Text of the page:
Wracked by allegations Harvey Weinstein sexually harassed and assaulted female employees and actresses for nearly 30 years, the independent film studio Weinstein Co. LLC is now considering a sale of the company.
The studio on Oct. 16 said it is exploring a sale of all or some of its assets to Colony Capital, the global private equity arm of Colony NorthStar Inc. In addition, in the immediate term, Colony is providing a capital infusion that Weinstein board member Tarak Ben Ammar said in a statement will "help stabilize the company's current operations, as well as provide comfort to our critical distribution, production and talent partners." The surviving stakeholders in The Weinstein Co. hope such a sale, which could be accompanied by a name change, will help the studio recover from a scandal that is already affecting its business, causing partners such as Amazon.com Inc. and Apple Inc. to cancel projects.
What will Colony Capital get for its investment? The Weinstein Co. focuses on low- and middle-budget titles, yielding mixed results at the box office. The company's most profitable film to date was 2010's "The King's Speech," a critically acclaimed success about England's King George VI, who ascended to the throne despite a crippling speech impediment. That title cost just $15.3 million in production, and it went on to collect $579.3 million in total revenue for net profit of $214.2 million and a profit margin of 37.0% after promotions and other expenses.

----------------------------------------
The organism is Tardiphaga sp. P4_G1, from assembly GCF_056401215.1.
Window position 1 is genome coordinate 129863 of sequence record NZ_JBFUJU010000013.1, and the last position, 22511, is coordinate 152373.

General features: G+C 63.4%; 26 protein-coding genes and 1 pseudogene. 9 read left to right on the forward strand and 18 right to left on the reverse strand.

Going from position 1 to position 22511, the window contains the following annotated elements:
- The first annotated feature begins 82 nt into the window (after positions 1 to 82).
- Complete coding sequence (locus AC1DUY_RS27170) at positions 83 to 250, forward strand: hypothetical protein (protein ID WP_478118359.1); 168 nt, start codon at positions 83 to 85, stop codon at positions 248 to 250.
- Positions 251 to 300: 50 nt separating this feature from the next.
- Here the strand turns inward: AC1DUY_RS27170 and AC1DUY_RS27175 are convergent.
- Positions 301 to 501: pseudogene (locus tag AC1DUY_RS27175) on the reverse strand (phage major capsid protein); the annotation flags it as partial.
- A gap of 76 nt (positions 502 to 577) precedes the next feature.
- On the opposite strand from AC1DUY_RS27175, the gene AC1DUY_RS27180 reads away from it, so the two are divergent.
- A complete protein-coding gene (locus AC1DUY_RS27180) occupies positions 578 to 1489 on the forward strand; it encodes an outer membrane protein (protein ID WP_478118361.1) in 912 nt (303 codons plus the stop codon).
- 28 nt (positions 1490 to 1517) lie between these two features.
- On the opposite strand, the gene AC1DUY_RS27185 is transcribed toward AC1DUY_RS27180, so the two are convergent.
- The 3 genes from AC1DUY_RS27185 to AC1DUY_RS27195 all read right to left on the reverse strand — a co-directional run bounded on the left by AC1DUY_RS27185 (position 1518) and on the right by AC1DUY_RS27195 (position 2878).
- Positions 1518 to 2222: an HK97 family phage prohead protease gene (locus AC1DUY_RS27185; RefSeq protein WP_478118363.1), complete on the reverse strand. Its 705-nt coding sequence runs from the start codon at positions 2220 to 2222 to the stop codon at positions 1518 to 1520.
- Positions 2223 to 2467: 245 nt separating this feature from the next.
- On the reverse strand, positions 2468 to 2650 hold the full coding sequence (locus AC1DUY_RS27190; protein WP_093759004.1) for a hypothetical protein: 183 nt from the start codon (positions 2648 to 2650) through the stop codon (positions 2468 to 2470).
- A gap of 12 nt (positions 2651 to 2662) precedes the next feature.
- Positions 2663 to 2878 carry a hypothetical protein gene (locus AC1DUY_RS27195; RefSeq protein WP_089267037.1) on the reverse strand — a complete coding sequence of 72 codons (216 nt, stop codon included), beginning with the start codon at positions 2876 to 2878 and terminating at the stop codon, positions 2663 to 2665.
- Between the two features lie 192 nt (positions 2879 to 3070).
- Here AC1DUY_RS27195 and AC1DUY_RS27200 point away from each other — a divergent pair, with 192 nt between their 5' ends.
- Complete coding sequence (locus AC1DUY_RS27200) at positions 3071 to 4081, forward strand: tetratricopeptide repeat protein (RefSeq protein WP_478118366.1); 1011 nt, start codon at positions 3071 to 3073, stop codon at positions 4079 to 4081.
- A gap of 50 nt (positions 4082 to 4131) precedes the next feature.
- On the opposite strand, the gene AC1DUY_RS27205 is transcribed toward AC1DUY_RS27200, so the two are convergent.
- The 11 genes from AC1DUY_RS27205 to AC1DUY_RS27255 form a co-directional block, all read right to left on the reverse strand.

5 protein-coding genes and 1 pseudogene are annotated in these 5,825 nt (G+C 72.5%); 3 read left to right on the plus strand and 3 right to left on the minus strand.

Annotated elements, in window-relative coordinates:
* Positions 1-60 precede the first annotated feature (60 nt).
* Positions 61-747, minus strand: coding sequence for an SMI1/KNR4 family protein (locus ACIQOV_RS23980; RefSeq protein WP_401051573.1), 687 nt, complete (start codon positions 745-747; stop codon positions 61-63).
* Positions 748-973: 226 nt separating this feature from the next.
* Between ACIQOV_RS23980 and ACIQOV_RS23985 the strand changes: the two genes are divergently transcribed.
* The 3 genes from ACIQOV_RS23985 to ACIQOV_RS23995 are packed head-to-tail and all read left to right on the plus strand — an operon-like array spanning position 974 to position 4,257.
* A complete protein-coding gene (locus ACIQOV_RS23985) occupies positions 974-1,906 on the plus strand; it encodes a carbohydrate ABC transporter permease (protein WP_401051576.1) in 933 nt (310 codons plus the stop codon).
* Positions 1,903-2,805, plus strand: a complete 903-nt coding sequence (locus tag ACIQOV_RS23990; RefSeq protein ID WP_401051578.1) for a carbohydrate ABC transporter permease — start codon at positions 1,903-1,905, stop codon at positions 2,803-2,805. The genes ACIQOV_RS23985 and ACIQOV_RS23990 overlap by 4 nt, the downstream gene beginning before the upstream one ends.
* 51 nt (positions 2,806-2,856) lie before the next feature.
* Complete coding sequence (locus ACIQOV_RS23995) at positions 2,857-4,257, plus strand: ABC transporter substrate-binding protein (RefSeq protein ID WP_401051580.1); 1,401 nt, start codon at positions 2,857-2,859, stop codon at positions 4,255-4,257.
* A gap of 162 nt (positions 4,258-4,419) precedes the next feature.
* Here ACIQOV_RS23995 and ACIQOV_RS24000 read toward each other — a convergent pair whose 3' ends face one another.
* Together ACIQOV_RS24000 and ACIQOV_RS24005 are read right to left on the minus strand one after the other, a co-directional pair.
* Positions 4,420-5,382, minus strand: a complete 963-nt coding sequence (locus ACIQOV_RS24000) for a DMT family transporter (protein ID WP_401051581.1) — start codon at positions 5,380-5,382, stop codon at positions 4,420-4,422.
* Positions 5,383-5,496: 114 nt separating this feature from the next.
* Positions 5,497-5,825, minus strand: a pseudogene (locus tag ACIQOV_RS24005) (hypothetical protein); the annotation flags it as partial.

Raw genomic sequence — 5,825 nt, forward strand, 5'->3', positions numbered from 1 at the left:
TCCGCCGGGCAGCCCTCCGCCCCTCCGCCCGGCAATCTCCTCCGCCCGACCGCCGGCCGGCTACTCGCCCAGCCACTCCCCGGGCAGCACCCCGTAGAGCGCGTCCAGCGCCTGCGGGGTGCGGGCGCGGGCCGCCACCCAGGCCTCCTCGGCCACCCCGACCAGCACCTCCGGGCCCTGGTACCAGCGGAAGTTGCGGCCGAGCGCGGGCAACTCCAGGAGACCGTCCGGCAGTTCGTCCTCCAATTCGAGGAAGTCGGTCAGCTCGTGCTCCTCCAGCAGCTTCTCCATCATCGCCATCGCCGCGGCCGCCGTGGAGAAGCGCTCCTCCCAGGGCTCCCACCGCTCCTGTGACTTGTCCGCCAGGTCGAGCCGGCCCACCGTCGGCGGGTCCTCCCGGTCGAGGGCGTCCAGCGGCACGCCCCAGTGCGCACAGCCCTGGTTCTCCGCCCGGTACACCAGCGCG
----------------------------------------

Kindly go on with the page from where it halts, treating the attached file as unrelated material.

The studio was back in the Hollywood press in 2012 for "Silver Linings Playbook," another acclaimed indie title starring Jennifer Lawrence and Bradley Cooper. The studio's fourth-most profitable title, "Playbook" left theaters with net profits of just $67.1 million after $278.3 million in total revenue. However, given a production cost of just $21.4 million, the title managed a solid 24.1% margin.
"Django Unchained" was one of the studios most expensive titles, running $102.4 million in production, and it exited with $102.6 million net profit and a margin of 18.7%.
The Weinstein Co.'s top 10 titles saw an average domestic gross of $96.5 million, leading to an average profit margin of 23.4%. Those films brought in total net profit of $838.3 million.
Its 10 least profitable films — including flops like "Vampire Academy," "Nine" and "Burnt" — lost the company $748.6 million in box office profits. On average, those titles grossed just $11.7 million domestically and exited with an average profit loss margin of 180.8%.
The studio has three more releases on its slate for 2017, then four releases set for 2018 release, according to Box Office Mojo, including "Amityville: The Awakening," "Polaroid," "The Current War" and "Paddington 2." The studio had not yet released production budgets for those titles. The studio has 22 titles set for release or under production on Box Office Mojo.